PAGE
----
Mr. Stallman cannot bring himself to recommend the result of this work.
The OpenBSD developers, though, have been asking a different question: why is the
GNU project happy to enable its software to be installed on non-free
systems? That is where the charges of hypocrisy come from. Mr. Stallman
answered both questions together. It seems
that, in his view, there is little risk of leading users astray by letting
them install programs like Emacs on proprietary systems:
People already know about non-free systems such as Windows, so it
is unlikely that the mention of them in a free package will tell
them about a system and they will then switch to it. Also,
switching operating systems is a big deal. People are unlikely to
switch to a non-free operating system merely because a free program
runs on it.
Thus, the risk of leading people to use a non-free system by making
a free program run on it is small.
It would appear, however, that proprietary applications carry a much higher
degree of risk:
By contrast, many non-free applications are not well known, and
installing one is much easier--it does not require changing
everything else you do. Thus, even telling people about a non-free
application could very well lead them to install it.
It is not all that hard to see, embodied within a statement like this, a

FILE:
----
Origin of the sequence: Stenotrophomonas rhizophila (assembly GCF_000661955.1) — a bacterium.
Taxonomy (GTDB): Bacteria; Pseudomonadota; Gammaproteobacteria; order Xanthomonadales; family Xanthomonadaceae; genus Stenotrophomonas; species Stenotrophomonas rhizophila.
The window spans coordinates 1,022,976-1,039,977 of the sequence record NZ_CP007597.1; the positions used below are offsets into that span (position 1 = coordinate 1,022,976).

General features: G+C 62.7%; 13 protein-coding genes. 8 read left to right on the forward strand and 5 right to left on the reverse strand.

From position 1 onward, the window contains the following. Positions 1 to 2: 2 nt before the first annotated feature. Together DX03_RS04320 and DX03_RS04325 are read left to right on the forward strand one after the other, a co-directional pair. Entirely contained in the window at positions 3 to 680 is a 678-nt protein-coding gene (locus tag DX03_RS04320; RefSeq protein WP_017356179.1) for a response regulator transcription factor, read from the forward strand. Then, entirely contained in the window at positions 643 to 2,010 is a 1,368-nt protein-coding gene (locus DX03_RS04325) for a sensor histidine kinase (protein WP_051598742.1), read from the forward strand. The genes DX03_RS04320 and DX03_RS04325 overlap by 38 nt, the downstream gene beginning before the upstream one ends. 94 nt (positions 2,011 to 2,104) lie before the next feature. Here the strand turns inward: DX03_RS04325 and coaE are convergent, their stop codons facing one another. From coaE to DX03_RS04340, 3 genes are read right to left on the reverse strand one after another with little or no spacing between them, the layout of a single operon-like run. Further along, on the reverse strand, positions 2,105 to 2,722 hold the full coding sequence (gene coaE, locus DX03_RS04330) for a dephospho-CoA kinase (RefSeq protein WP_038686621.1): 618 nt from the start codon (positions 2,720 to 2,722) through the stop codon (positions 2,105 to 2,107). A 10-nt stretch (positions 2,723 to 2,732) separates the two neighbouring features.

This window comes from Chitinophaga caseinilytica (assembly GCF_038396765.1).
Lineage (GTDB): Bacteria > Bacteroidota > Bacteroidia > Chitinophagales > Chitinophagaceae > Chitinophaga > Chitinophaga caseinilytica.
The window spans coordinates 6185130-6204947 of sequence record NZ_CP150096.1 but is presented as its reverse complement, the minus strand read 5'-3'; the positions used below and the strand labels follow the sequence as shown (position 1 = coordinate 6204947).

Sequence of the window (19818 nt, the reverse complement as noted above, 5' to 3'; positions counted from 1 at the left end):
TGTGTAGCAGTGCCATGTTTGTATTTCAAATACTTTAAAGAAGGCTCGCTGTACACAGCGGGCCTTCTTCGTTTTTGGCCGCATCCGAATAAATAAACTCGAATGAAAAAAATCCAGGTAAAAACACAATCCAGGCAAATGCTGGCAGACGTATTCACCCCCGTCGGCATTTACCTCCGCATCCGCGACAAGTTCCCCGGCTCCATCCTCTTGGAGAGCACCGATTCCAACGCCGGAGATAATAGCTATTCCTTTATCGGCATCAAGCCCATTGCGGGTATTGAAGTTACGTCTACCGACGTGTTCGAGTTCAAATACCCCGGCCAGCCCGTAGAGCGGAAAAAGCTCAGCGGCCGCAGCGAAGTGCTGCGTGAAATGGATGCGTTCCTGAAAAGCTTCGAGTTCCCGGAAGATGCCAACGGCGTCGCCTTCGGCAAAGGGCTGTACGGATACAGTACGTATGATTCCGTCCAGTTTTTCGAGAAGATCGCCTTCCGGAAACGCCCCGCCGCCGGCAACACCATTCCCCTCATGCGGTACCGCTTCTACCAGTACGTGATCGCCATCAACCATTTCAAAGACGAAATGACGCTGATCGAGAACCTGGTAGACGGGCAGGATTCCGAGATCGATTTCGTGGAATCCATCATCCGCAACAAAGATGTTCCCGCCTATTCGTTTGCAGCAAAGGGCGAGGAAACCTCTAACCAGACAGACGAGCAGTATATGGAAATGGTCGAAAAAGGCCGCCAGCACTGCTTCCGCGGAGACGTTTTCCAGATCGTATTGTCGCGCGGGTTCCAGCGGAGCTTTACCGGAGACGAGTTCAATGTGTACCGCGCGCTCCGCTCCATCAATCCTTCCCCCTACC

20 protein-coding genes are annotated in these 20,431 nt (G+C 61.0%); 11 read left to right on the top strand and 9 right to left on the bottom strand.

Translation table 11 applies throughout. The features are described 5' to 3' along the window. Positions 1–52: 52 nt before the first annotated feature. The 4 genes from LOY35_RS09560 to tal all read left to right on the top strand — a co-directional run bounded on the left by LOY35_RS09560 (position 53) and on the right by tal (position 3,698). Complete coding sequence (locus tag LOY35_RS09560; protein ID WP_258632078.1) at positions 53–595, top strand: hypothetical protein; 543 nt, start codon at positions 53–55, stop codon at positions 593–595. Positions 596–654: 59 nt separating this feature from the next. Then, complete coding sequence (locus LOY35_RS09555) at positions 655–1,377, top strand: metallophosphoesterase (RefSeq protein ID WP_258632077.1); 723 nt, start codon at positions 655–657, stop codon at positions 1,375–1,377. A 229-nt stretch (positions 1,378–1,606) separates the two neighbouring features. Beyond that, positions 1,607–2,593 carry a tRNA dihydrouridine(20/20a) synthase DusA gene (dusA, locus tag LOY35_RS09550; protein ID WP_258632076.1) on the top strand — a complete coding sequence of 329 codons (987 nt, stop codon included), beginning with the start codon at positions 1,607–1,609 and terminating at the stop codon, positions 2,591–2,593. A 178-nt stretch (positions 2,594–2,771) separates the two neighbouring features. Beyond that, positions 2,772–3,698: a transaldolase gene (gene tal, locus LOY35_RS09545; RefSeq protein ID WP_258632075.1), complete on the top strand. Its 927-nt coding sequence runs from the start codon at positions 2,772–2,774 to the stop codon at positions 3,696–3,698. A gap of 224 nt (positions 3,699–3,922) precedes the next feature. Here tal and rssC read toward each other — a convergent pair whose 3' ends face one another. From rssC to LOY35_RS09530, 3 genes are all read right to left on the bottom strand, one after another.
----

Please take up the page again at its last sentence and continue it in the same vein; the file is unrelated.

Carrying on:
somewhat condescending view of computer users, who have to be "led" to
install the right software. It is a position which disallows the
recommendation of completely-free operating systems which most of us use.
It places a sort of ideological purity above the vast amounts of work which
have gone into the creation of a variety of free systems available for all
It is, in other words, an unreasonable position - as can be seen by the
fact that almost no free software users actually follow Mr. Stallman's
advice when they choose their systems. Before condemning this unreasonable
position, though, it's worth a quick review of the famous George Bernard
The reasonable man adapts himself to the world; the unreasonable
man persists in trying to adapt the world to himself. Therefore,
all progress depends on the unreasonable man.
There is no doubt that we have benefited from Mr. Stallman's lengthy,
sometimes unreasonable campaign. Certainly he
has no doubt on that score, saying "Free operating systems exist
today because of the campaign which I started in 1983." But it's
worthwhile to remember that free operating systems also exist because
thousands of others have put in hard work for many years. It seems
appropriate to wonder whether telling those people that their work
still is not free enough really helps the cause of free software.
On the other hand, one need not wonder about the value of responding to a
"refusal to recommend" with an extensive attack which ventures into pure
character assassination. Vitriolic flaming helps nobody's cause. One may
not agree with Mr. Stallman's position in this discussion, but one thing
should be said: he kept his cool, remained respectful and stayed on-topic
when others lost it completely. That is the way to promote free